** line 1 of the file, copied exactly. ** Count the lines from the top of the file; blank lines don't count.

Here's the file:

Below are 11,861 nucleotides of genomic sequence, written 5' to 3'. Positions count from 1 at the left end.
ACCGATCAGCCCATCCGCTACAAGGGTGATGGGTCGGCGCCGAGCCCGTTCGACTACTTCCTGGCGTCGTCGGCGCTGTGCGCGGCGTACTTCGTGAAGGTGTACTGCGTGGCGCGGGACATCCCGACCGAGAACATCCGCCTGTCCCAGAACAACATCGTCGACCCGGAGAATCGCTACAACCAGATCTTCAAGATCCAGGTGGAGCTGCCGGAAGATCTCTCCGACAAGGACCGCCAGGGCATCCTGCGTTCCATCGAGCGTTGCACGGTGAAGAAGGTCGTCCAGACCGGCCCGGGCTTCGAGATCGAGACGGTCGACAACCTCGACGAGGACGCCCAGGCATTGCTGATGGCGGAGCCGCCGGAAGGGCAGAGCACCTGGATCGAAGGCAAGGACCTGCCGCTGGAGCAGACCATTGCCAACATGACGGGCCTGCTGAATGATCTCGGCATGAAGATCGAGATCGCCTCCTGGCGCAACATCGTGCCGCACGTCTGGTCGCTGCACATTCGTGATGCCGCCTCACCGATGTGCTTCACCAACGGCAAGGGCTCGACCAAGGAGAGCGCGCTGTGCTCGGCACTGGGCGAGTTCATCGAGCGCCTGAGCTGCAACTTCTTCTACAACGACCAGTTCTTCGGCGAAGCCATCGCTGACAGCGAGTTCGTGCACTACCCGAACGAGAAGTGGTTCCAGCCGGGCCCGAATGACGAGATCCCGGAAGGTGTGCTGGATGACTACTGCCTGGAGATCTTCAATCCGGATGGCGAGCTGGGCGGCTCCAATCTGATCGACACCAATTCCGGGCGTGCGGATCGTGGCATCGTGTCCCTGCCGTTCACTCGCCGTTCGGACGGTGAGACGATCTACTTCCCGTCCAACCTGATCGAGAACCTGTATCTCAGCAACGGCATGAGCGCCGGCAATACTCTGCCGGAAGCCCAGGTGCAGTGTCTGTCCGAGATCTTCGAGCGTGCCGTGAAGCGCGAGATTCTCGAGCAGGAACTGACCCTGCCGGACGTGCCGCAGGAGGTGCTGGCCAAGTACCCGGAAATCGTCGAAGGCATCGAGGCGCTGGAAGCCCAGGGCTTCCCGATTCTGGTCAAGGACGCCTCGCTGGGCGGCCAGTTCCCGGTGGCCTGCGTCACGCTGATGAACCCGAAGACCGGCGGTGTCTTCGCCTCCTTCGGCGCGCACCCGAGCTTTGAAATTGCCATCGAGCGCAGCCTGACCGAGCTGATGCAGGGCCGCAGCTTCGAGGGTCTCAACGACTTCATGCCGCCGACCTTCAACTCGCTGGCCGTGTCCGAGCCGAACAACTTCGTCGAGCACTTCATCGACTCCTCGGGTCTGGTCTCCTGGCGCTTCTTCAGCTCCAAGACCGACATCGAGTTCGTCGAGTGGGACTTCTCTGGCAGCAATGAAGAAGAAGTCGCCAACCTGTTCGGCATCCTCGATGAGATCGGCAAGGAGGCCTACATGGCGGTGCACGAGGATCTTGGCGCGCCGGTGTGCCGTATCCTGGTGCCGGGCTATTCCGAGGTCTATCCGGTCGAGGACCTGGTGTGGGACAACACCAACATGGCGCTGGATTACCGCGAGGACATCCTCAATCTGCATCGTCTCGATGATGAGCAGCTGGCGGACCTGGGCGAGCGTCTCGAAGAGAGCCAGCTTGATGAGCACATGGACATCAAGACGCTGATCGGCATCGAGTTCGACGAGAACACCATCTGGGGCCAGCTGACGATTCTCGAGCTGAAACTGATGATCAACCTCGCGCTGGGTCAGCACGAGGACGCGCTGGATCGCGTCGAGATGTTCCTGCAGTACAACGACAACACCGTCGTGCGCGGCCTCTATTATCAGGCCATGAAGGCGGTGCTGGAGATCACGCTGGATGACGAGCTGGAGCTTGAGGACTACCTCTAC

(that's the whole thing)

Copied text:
Below are 11,861 nucleotides of genomic sequence, written 5' to 3'. Positions count from 1 at the left end.